The Lone Ranger and Tonto Fistfight in Heaven

The Lone Ranger and Tonto Fistfight in Heaven Summary and Analysis of "The First Annual All-Indian Horseshoe Pitch and Barbecue"

Summary

The anonymous narrator of this story tells about a time that Victor bought a used piano. He plays a Béla Bartók composition at the reservation carnival, and the music’s dissonance resonates with the Indian audience, who feel it reflects their troubled history. The narrator relaxes with his girlfriend under a picnic table and enjoys the simple beauty of the carnival.

A man named Simon wins the horseshoe pitch, the storytelling contest, and the one-on-one basketball tournament. He tells a story about how Indians used to be able to walk across the Spokane River on the backs of salmon, and reminds the carnival-goers that basketball was invented the year after the battle of Wounded Knee.

The story ends with a surreal interlude as evening falls. The Indians run and dance, and an anonymous woman holds a mixed-race baby and remarks, “Both sides of this baby are beautiful” (148).

Analysis

In “A Good Story”, the narrator’s mother complains that he only tells bleak stories about life on the reservation. “The First Annual...” appears immediately after “A Good Story” in the collection, and in some ways, it functions as an example of the type of "good story" about contemporary Native American life. Although many of the characters harbor resentment towards white Americans and their culture, Alexie suggests that empathy and shared experience are the keys to overcoming historic grudges. The Bartók composition is the first hint of this kind of reconciliation. Although it was written decades earlier by a European composer and is very different from what the audience normally listens to, the Indians are able to identify their own history of strife within the music’s dissonance. This sets the stage for the anonymous woman’s observation at the end of the story that both sides of the mixed-race infant are beautiful.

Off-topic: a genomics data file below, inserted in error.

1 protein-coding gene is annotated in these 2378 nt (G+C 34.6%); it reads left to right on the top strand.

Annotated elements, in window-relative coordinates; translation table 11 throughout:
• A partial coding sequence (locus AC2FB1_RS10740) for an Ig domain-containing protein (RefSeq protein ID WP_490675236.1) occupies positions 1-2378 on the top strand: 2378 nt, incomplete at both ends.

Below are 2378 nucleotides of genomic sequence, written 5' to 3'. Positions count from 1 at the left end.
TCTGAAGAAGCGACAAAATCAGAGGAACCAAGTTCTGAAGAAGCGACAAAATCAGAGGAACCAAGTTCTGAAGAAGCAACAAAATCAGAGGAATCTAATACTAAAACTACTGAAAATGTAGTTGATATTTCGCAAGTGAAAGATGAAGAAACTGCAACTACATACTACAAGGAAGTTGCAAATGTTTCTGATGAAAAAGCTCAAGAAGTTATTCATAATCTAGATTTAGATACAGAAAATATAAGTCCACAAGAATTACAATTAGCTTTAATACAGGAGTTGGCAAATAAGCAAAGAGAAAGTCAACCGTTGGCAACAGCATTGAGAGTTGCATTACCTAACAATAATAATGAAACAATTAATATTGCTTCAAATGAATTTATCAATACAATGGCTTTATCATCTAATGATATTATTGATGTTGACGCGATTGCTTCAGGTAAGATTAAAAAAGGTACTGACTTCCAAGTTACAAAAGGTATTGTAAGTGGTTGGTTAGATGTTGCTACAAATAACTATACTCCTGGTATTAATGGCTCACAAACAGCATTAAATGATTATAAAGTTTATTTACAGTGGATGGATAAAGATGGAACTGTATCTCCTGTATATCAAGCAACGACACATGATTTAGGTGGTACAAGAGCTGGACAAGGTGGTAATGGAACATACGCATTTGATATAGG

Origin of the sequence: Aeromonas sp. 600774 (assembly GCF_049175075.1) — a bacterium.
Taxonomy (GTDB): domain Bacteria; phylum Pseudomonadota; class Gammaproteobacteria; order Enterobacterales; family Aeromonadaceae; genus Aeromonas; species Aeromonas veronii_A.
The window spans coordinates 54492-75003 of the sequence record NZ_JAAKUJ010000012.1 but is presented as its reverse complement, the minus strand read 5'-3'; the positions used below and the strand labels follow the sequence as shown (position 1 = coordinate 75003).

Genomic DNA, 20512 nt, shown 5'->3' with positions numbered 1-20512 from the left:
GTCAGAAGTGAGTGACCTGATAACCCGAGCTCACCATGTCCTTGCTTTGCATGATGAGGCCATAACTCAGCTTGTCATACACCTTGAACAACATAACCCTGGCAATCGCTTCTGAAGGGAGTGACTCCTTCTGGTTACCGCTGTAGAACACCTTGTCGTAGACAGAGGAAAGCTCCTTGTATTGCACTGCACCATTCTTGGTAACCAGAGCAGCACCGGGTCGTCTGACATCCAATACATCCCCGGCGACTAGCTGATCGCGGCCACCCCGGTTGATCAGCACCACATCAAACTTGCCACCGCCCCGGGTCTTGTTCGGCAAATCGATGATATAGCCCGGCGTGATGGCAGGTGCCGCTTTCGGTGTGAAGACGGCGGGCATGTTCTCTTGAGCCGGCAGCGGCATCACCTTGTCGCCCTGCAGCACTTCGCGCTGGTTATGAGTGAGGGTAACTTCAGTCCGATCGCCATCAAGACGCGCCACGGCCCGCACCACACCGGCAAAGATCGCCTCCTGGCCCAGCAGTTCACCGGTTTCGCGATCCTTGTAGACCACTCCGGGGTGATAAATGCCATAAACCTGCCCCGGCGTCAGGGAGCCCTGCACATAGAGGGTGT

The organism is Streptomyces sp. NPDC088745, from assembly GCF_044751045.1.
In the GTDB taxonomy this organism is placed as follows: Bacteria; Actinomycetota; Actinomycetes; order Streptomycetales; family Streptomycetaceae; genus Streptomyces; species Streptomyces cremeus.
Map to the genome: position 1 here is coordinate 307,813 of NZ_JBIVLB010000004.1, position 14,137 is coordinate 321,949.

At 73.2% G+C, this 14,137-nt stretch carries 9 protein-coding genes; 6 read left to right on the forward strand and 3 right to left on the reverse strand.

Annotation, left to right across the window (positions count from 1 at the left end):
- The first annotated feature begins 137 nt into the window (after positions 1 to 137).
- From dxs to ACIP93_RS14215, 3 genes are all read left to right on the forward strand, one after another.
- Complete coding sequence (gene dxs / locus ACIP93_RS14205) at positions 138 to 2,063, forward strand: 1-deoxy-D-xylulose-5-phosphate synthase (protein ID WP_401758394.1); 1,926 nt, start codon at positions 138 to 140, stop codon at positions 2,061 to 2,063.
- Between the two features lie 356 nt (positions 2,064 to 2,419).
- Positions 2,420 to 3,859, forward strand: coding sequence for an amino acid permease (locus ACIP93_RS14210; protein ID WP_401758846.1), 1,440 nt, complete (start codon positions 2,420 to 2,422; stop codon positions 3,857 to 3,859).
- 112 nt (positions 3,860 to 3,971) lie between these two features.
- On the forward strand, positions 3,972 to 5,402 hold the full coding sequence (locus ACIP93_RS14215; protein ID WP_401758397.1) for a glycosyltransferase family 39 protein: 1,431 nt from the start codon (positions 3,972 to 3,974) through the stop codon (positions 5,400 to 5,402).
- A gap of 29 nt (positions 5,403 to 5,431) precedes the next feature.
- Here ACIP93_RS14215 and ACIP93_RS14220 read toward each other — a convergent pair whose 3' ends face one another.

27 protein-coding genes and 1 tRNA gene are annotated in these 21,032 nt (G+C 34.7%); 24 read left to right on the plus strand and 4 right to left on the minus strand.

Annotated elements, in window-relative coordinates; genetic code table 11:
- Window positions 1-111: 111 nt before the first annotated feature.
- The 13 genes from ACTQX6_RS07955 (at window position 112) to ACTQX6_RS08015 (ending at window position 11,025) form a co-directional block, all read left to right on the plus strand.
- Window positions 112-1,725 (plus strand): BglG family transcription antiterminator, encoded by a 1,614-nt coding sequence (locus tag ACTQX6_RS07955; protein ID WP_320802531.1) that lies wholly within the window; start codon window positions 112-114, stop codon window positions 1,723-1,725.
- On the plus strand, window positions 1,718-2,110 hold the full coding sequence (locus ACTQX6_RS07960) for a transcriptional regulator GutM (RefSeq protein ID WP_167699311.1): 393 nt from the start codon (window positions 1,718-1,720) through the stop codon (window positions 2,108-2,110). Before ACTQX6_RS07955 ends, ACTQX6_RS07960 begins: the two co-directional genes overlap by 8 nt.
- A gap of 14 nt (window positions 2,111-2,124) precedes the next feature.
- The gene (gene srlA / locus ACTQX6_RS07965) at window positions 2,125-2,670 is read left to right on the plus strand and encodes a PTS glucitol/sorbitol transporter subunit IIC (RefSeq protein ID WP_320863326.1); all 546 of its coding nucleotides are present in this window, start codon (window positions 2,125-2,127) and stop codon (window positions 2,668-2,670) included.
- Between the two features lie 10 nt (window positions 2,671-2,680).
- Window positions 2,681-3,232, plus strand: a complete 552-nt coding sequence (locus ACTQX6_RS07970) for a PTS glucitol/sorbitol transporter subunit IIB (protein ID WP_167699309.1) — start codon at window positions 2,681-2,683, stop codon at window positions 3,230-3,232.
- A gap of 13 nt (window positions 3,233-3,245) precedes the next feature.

“The First Annual...” straddles the line between realist and surreal narration. The first half of the story evokes the collection’s realistic stories about Victor, such as “Amusements” and “This Is What It Means to Say Phoenix, Arizona”. It features many of the same characters that appear in the other Victor stories, and the narrative style is fast-paced, emphasizing action rather than description. However, this story is unique in that it is about Victor but is narrated by a secondary character in the story, as opposed to an omniscient narrator or Victor himself. Yet the final section has more in common with the visions in “Crazy Horse Dreams” and “A Drug Called Tradition”. The last section’s style is impressionistic and emphasizes lush, poetic language over the utilitarian storytelling of the earlier portion of the story.

The term "Skin" appears here for the second time in the collection. It was first mentioned in “Distances,” a fantastical, post-apocalyptic vision about what happens after a mysterious event wipes out all white people. In “Distances” the word "Skin" is used for Native Americans who lived on the reservation prior to the apocalyptic event; they are contrasted with Urbans, who had moved into the cities. The use of this term in “The First Annual...” emphasizes the purity of these characters’ experience of reservation life.